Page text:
2 February 2017
In this image from 2015, displaced Iraqis celebrate the liturgy in a tent church in Kasnazan, in northern Iraq. (photo: John E. Kozar/CNEWA)
There has been a lot of discussion lately about Christian refugees in the Middle East — and a lot of misinformation has been appearing online and in the media. CNEWA’s communications director Michael J.L. La Civita sets the record straight today at the website Aleteia. He notes:
This piece is offered to help dispel some of the erroneous information currently feeding confusion and partisanship where there should be none. Especially with portions of the electorate that self-identify as Christian or Catholic, it is vitally important to understand the realities about refugees and immigrants, beyond the unhelpful partisan narratives that are making assistance to both problematic and politicized...
...Much has been written regarding Middle East Christian refugees, their status, and whether or not they and other religious minorities should be offered refuge in the United States before other groups, such as Sunni Muslim refugees, whose numbers are far greater.
Here are a few points to consider:
- Of the 120,000 Christians pushed out of the Nineveh Plain into Iraqi Kurdistan (Irbil and Dohuk) in 2014 by ISIS, some 80,000 remain.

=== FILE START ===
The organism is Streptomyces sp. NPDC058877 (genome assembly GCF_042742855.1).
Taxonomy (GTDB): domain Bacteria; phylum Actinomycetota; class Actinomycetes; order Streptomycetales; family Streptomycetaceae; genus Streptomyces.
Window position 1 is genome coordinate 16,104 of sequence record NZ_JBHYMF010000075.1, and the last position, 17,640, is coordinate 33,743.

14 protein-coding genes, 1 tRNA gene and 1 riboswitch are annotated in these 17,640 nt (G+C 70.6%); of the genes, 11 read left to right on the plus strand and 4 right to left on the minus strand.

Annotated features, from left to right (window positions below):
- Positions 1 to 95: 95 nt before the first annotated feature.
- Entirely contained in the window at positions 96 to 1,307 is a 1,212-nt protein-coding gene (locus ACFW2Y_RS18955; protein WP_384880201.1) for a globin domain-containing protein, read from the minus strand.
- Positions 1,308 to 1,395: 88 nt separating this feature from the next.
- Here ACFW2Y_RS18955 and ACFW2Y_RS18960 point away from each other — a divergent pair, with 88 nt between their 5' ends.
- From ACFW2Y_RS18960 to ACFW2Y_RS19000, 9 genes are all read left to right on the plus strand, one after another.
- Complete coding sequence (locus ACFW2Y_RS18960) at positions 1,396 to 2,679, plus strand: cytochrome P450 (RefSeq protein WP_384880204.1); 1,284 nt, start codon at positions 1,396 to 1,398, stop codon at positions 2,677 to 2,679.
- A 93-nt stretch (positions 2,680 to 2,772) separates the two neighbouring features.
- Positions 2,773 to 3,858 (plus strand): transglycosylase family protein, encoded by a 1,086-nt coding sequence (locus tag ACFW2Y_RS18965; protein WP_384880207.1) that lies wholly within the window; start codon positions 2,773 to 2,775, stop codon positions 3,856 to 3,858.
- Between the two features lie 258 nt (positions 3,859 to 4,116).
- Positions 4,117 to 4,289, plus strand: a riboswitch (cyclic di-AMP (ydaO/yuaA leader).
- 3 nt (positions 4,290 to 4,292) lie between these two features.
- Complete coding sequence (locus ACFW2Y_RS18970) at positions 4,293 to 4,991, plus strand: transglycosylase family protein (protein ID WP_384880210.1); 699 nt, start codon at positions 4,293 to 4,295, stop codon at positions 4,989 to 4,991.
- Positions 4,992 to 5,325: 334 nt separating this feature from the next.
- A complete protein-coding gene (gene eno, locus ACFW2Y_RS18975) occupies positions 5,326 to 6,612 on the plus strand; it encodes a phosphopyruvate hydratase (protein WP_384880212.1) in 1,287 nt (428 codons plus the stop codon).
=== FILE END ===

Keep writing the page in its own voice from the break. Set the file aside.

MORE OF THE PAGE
- Those living in Iraqi Kurdistan are legally identified as internally displaced peoples, and all are receiving some form of assistance from the UN, as well as from church organizations, such as CNEWA.
- Many have fled to Jordan — the king offered hospitality and expedited visas, but he asked the churches to care for the primary needs of the community. Parishes did just that, temporarily housing the refugees and providing for their basic needs.
- Others have returned to Baghdad, where they continue to draw pensions and salaries if once employed by the state.
- In 2016, 955 Iraqi Christian families, including 1,187 children, left Jordan for resettlement. Many went to Australia.
There is much more, including details about Syrian refugees, at the Aleteia website.
2 February 2017
Tags: Syria Iraq Middle East ISIS
Students perform at The Infant Jesus School in Dwaraka, India. CNEWA’s president Msgr. John E. Kozar visited the region in December. You can learn more and check out a video describing the trip here. (photo: John E. Kozar)